The Reality

The evidence is solid: it shows that vaccines are safe and they save millions of lives each year.  Vaccinations have been shown over and over again to shield children from debilitating diseases, to keep them healthy and free of illnesses. Scientists, doctors, and public officials – including U.S. health agencies and organizations, from the Centers for Disease Control and Prevention to the American Academy of Pediatrics, have definitively and repeatedly studied the issue and found no link between vaccinations and autism.

The risks

Resurrecting long debunked theories and fraudulent claims that link vaccines to autism poses a significant threat to public health. 

In April 2017 public health authorities in Minnesota asked more than 200 people to quarantine themselves after 12 cases of measles were diagnosed in less than 2 weeks—all of them in unvaccinated children younger than 6 years. Across the ocean, an unvaccinated 17-year-old Portuguese girl died of measles after the virus invaded her lungs, in the midst of an outbreak there that mirrors surges in cases in Germany, Italy, and Romania.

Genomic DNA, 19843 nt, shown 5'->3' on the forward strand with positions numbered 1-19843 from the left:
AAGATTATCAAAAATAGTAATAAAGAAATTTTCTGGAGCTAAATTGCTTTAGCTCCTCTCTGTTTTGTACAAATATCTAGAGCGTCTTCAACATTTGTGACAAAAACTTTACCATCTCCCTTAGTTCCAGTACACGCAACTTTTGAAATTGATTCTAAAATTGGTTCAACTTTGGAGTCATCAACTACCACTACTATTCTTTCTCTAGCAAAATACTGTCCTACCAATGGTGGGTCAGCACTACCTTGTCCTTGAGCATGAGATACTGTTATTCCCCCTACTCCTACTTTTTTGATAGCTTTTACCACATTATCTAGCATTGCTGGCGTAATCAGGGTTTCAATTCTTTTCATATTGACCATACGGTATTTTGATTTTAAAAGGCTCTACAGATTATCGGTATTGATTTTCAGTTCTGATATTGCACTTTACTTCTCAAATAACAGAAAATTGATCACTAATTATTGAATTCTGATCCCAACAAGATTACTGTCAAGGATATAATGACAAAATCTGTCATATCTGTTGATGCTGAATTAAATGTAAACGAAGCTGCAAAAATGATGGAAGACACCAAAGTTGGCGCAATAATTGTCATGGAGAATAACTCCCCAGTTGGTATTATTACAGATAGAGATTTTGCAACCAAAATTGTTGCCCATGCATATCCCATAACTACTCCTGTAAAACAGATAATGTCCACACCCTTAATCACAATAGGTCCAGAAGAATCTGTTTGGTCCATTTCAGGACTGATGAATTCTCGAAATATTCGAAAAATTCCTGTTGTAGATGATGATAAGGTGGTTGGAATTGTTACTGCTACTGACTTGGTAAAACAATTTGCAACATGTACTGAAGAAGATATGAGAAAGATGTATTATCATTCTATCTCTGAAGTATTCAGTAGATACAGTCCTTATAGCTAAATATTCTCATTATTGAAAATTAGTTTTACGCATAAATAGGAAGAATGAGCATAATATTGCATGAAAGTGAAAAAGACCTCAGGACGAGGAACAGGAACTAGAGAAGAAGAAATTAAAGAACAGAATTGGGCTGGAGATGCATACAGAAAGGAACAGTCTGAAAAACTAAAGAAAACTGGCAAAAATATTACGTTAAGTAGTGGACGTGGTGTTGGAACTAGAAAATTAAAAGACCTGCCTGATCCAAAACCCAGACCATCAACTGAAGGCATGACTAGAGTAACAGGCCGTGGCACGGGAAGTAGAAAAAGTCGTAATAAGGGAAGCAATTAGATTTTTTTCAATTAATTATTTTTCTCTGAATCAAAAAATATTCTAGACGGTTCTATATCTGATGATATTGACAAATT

Science's Special Package: Vaccines (AAAS publishes Science, an editorially independent, multidisciplinary, weekly peer-reviewed journal).

The response

For any administration that wants to make new policies about vaccinations, public interest demands that they follow established scientific evidence.

In 2015, the most recent year for which data are available, just 72% of U.S. toddlers had received seven key vaccines recommended by the Centers for Disease Control and Prevention (CDC), which together protect against 11 potentially deadly diseases. That is actually an improvement from 2011, when the number was 69%; but it also indicates that much work remains to be done, particularly in an environment in which vaccine skeptics have been emboldened, not least by the current occupant of the Oval Office.

Science's Special Package: Vaccines

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